Is Dairy Healthy?
Deciding if dairy is right for you, depends on a few factors that I cover on this page. Arm yourself with knowledge and consider doing the appropriate testing so you can make the best decision for your health.
Do you get a tummy ache when you eat diary?
Or perhaps your cheeks turn red or you notice a breakout or rash?
Or maybe you feel 100% fine when you eat dairy but are just looking for healthier ways to enjoy it?
So what is the deal with dairy? Is dairy healthy? I get this question often along with questions about gluten.
Conventional dairy products, meaning ones that aren’t raised from cows who eat grass and do not follow strict organic guidelines can harm your health. This may sound shocking as many of us (myself included) were raised on your standard 2% milk and other dairy products. Our parents were taught that they were “healthy” and good for growing children.
The reason why conventional dairy is harmful is because most dairy cows are dosed with high levels of antibiotics and growth hormones. Both are regularly used, to keep production high and to prevent them from getting sick because most dairy cows live in confined, unsanitary conditions. These potent medications and hormones inevitably get into the dairy products and into our bodies causing a wide range of issues including allergies, disrupted hormone balance, resistance to antibiotics, and more.
Organic milk, on the other hand, is free from pesticides and other harmful compounds and grass-fed diary has a very different nutritional profile and is raised with completely different considerations. This potentially means organic and grass-fed, could be better options if you don’t have gut issues or a dairy allergy. Sadly, organic and grass-fed milk, cheeses, and other products are very hard to find and not the products that restaurants and standard coffee shop chains are using.
I always suggest using unsweetened coconut or almond milks (with few preservatives) for smoothies. If you are certain you do not react to dairy, always be sure to go organic and opt for grass-fed options. I do not recommend soy products, as they can off-set hormone balance and tend to be highly processed. If you do not have an allergy to dairy and enjoy cheese as I do, you can opt for good quality hard imported cheeses that are low in lactose, a fermentable sugar that is linked to gut issues.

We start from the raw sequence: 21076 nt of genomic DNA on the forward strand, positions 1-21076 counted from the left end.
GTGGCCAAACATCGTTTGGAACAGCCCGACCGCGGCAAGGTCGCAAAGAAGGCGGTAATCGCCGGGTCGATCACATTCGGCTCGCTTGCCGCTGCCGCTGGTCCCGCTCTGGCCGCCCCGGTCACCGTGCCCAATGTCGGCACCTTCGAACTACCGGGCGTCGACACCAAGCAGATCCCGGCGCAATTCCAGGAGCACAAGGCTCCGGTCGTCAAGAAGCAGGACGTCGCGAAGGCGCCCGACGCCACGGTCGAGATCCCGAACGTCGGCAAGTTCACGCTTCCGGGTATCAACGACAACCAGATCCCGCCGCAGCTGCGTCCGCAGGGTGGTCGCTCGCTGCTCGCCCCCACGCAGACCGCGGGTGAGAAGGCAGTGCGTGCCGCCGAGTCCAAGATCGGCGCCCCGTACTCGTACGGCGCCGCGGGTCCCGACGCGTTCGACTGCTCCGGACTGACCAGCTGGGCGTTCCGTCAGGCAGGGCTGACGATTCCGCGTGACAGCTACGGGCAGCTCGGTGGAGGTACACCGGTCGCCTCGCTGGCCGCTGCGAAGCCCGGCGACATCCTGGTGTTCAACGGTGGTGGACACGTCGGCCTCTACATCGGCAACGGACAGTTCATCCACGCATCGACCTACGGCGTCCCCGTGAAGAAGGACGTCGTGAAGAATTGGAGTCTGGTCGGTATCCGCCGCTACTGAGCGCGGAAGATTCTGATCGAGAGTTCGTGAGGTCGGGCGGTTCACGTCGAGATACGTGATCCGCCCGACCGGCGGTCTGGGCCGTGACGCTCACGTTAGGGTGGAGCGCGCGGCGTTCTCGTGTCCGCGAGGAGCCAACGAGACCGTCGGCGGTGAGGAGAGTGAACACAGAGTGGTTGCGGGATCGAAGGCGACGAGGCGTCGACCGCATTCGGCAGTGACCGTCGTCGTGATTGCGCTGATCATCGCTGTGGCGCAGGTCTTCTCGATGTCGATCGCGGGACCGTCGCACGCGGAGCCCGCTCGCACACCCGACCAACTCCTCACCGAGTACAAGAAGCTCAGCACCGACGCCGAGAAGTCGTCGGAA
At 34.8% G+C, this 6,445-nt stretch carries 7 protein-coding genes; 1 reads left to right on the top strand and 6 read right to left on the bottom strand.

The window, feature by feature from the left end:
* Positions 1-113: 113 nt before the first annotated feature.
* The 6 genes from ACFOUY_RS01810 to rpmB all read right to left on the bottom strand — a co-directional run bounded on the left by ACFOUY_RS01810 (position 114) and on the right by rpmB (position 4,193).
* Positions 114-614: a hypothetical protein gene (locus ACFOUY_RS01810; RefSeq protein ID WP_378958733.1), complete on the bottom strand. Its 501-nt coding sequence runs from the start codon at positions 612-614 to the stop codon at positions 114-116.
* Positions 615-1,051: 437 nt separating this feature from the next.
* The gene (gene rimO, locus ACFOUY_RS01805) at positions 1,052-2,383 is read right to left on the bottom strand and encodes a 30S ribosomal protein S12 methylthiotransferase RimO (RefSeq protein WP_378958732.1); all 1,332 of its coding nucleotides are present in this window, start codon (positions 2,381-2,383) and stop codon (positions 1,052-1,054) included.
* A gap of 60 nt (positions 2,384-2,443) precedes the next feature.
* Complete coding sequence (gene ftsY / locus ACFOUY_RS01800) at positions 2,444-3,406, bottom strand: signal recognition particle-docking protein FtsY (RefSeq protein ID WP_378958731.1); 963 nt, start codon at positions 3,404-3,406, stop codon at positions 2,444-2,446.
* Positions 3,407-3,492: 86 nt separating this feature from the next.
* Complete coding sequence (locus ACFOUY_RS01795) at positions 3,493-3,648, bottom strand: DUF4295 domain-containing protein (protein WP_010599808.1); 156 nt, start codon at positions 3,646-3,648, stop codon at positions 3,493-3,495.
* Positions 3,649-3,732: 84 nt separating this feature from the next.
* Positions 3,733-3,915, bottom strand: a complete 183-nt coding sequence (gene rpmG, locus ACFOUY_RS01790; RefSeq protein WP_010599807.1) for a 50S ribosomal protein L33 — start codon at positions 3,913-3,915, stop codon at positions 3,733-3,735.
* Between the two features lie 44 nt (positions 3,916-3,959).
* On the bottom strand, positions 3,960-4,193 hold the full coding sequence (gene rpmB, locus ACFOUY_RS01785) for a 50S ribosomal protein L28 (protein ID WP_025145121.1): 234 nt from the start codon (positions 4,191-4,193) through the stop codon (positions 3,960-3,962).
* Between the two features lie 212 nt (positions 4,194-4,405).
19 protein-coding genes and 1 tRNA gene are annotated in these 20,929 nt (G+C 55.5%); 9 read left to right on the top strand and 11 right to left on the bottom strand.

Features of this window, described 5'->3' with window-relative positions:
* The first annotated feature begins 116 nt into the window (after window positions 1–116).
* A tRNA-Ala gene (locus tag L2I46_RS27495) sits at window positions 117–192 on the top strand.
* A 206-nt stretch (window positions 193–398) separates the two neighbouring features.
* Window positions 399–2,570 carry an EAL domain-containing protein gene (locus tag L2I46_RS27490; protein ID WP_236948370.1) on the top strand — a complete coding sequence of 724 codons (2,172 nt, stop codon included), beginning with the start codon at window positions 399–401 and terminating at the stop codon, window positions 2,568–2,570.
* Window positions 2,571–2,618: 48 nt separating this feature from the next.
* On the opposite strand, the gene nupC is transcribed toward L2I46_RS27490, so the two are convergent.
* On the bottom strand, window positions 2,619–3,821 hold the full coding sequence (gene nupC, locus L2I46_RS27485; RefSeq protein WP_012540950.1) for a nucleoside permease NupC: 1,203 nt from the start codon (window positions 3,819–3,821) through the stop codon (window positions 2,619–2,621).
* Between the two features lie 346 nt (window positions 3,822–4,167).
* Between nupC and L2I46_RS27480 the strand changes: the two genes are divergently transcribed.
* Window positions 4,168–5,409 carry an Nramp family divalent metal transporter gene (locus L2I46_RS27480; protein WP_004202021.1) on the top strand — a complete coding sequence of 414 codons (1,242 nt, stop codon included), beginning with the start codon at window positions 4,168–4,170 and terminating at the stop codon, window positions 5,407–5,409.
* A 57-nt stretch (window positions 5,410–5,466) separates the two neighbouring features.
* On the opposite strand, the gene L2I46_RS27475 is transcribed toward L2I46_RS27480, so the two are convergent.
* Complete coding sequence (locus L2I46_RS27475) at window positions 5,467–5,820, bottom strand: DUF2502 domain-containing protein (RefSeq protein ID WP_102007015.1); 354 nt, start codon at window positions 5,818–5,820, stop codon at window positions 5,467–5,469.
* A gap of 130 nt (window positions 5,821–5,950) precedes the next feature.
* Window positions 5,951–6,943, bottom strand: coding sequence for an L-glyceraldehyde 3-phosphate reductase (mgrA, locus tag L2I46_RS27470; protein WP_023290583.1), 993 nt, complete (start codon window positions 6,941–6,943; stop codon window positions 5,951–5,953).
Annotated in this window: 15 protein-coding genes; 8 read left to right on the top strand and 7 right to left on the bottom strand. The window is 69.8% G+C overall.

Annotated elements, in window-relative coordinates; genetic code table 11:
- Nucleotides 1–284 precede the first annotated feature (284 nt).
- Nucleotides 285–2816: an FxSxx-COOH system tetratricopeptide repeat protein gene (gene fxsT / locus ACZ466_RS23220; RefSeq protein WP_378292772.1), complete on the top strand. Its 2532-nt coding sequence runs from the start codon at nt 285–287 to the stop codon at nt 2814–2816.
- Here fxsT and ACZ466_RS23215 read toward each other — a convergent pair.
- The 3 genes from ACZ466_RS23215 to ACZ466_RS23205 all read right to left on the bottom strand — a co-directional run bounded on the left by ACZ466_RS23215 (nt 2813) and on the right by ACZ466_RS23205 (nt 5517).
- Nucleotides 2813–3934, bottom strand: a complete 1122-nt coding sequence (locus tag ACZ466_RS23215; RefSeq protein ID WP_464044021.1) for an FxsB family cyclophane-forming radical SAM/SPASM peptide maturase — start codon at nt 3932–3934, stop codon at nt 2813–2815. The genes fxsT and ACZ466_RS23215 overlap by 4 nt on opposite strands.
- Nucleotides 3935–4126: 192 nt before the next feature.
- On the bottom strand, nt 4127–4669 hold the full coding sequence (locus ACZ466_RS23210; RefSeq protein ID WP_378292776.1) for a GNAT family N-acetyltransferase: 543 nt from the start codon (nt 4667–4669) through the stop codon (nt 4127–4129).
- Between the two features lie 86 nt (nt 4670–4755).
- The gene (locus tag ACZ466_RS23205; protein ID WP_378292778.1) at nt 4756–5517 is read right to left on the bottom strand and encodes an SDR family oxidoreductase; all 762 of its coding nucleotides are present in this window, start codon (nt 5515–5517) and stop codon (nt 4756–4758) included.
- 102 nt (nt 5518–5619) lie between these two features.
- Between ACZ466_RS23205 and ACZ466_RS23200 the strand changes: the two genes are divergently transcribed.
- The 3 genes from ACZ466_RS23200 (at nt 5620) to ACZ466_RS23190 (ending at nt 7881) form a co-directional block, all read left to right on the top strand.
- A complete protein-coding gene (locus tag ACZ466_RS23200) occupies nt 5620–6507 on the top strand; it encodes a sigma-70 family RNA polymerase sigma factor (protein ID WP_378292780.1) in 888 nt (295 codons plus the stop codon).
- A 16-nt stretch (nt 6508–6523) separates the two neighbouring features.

You may be thinking, “how do I make sure I’m getting enough calcium?” if I limit my dairy intake. There are plenty of non-dairy sources of calcium including kale, bok choy, raw broccoli, and watercress. These foods also have a wide range of other nutrients such as sulfur compounds that promote detox while giving you a wide range of nutrients you need every day.
To increase your calcium intake, simply fill your plate with handfuls of these high-calcium vegetables and top with your favorite, anti-inflammatory fats like avocado, olive oil, nuts and seeds when appropriate. Add 2 to 4 ounces of high quality proteins such as organic, grass-fed meats, wild seafood, organic, pasture raised chicken, or organic pasture raised eggs.
Sadly, food allergies are very common and dairy is one of the top allergens. Most people don’t realize that they have mild to severe issues to specific foods such as dairy, because they haven’t had any testing or haven’t had the right testing. I recommend consulting a functional medicine practitioner to discover which testing it right for you.
Dairy can also interact with other allergies or amplify them. For example, if you have a sensitivity to gluten chances are you may also have issues with dairy as milk products can cross-react with gluten.
People with a history of gut issues (many have undiagnosed gut imbalances as well) can be extremely sensitive to dairy. Many people unknowingly suffer with small intestine bacterial overgrowth (SIBO) which is one of the major causes of irritable bowel syndrome (IBS). They usually react to milk because the overgrowth of bacteria ferments lactose found in dairy, causing gas, bloating, and other unwanted symptoms.
If you suffer from autoimmune diseases such as RA, Crohn’s, Psoriasis, Type 1 Diabetes, or Hashimoto’s, you should consider illuminating dairy completely from your diet. If your gut and your immune system is compromised, dairy can create unwanted digestive symptoms and other issues on top of other symptoms you may be experiencing from an autoimmune condition.
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